Congress provides individuals with a private cause of action for alleged violations of the United States Constitution through 42 U.S.C. § 1983 (“Section 1983"). A plaintiff seeking redress for alleged unconstitutional harms need not invoke Section 1983, so long as the elements of a constitutional claim are pled. Johnson v. City of Shelby, Miss., 135 S.Ct. 346 (2014). Section 1983 nonetheless controls the manner and scope of tort lawsuits alleging violations of the United States Constitution. See Memphis Cmty. Sch. Dist. v. Stachura, 477 U.S. 299, 305-07 (1986).

Plaintiffs’ Complaint does not reference 42 U.S.C. § 1983. The Court construes Plaintiffs’ claim that the Defendant County’s police officers violated the United States Constitution as a claim pursuant to Section 1983. Johnson, 135 S.Ct. 346.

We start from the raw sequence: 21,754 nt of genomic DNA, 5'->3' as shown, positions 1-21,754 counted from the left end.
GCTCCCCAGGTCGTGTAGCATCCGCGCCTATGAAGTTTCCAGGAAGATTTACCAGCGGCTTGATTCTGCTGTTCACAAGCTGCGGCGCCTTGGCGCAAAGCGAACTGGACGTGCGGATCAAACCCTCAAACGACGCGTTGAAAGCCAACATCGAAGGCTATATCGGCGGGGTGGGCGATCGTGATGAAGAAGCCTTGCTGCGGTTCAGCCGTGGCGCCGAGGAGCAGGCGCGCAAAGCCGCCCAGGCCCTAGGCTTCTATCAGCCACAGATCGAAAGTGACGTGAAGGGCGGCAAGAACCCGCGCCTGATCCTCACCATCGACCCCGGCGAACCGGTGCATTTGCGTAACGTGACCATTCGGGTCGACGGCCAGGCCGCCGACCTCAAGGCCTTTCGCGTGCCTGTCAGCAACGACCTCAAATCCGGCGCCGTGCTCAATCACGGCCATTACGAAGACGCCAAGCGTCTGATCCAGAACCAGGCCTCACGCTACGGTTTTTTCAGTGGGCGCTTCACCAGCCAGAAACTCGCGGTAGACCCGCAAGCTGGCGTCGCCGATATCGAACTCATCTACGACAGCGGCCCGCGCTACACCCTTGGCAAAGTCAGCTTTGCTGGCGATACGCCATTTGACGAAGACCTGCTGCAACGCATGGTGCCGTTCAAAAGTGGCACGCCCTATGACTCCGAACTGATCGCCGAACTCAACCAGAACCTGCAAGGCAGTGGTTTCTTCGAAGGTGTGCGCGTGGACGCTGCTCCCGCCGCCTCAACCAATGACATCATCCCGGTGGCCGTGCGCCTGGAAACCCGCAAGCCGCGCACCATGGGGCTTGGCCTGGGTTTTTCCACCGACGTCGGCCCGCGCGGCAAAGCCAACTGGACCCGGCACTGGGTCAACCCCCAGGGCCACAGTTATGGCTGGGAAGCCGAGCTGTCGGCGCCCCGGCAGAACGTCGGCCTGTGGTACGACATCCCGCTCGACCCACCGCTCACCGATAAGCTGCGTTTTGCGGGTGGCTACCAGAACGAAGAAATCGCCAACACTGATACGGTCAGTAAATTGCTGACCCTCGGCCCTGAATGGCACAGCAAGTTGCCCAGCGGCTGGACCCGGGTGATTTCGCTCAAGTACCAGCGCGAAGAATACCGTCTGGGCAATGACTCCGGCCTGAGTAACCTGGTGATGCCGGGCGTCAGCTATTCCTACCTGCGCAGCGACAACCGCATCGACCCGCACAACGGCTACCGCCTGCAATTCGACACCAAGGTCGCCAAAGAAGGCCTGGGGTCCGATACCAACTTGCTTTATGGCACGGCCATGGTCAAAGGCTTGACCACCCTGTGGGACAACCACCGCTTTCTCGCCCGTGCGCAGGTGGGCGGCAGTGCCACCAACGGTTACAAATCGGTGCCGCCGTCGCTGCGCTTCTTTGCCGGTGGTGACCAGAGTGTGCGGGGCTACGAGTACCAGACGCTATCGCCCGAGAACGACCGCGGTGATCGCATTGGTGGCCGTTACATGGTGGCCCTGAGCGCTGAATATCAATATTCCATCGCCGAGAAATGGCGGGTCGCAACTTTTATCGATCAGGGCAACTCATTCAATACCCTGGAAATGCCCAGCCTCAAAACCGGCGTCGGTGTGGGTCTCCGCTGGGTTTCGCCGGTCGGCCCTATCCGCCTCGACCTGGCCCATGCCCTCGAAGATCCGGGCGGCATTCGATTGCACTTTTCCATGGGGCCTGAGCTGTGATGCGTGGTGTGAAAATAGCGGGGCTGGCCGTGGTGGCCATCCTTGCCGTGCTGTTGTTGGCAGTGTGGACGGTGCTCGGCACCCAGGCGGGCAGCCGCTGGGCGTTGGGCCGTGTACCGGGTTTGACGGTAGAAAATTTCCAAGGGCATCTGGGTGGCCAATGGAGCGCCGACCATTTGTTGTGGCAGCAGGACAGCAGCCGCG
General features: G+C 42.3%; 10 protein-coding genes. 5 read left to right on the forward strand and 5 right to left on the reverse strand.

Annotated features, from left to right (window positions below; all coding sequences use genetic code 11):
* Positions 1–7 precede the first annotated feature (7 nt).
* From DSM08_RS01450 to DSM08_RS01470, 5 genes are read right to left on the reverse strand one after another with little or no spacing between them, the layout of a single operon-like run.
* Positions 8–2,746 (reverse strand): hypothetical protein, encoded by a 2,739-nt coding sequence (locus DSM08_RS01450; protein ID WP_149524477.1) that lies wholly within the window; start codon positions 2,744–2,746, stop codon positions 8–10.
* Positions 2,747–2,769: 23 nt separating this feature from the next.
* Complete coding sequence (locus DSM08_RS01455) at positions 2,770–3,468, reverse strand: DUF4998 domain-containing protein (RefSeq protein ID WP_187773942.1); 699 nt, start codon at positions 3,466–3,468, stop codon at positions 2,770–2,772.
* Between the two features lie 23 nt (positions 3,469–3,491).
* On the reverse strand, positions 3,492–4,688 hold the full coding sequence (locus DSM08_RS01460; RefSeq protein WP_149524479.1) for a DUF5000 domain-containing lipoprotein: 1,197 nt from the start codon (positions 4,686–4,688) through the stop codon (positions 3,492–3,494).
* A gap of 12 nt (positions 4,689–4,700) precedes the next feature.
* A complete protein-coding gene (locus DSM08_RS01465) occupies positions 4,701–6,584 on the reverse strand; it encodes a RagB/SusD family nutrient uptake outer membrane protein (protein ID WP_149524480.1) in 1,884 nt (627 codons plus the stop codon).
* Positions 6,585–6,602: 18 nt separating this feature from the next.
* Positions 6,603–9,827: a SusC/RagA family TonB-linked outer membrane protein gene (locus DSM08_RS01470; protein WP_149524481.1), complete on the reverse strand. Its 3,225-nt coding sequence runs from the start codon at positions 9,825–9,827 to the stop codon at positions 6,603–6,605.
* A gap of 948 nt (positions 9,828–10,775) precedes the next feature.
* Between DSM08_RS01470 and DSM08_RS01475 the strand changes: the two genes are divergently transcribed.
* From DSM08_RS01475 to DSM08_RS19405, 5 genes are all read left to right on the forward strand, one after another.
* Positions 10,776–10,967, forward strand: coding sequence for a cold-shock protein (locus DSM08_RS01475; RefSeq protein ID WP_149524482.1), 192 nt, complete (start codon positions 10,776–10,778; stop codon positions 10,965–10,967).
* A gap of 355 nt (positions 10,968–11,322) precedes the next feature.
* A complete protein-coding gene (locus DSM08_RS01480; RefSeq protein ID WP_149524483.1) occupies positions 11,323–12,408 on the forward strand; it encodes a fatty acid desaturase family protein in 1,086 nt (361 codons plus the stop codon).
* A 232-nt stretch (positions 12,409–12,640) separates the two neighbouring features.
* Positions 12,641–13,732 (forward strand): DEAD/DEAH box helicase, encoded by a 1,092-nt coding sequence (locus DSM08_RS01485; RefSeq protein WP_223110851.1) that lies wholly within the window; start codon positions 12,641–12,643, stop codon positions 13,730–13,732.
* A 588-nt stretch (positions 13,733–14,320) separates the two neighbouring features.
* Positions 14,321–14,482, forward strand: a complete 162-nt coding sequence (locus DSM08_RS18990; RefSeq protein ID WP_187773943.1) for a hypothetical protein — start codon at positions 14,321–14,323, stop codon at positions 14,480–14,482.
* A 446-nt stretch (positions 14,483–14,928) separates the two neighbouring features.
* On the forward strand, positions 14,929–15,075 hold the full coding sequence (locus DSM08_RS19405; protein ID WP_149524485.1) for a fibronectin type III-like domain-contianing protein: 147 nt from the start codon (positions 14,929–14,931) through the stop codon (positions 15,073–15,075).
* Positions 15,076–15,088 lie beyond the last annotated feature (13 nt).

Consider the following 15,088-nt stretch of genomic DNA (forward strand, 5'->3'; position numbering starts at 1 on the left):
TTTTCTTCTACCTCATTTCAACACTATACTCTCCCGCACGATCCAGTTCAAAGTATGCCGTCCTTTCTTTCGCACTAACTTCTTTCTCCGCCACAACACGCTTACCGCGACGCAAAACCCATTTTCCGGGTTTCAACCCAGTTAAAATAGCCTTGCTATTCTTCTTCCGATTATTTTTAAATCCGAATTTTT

b. Plaintiffs’ Standing to Pursue a Claim Pursuant to Section 1983

State law controls who may pursue a decedent’s claim governed by 42 U.S.C. § 1983. Estate of Cornejo ex rel. Solis v. City of L.A., 618 F.App'x 917, 919 (9th Cir. 2015).

Hawaii law permits the decedent’s “legal representative” to pursue his tort claims. Haw. Rev. Stat. § 663-7. The term, “legal representative, ” has not been defined by statute or the Hawaii Supreme Court. Agae v. United States, 125 F.Supp.2d 1243, 1248 (D. Haw. 2000); see generally Haw. Rev. Stat. § 663.

The question of legal representation was considered in Agae, 125 F.Supp.2d 1243. In Agae, the district court employed an expansive interpretation of “legal representative, ” as used in Haw. Rev. Stat. § 663:

A legal representative, “in its broadest sense, means one who stands in place of, and represents the interests of another.” Black's Law Dictionary 896 (6th ed. 1990). Examples include “the executor or administrator of an estate and a court appointed guardian of a minor or incompetent person.” Id. “The term ‘legal representatives' is not necessarily restricted to the personal representatives of one deceased, but is sufficiently broad to cover all persons who, with respect to his property, stand in his place and represent his interests, ...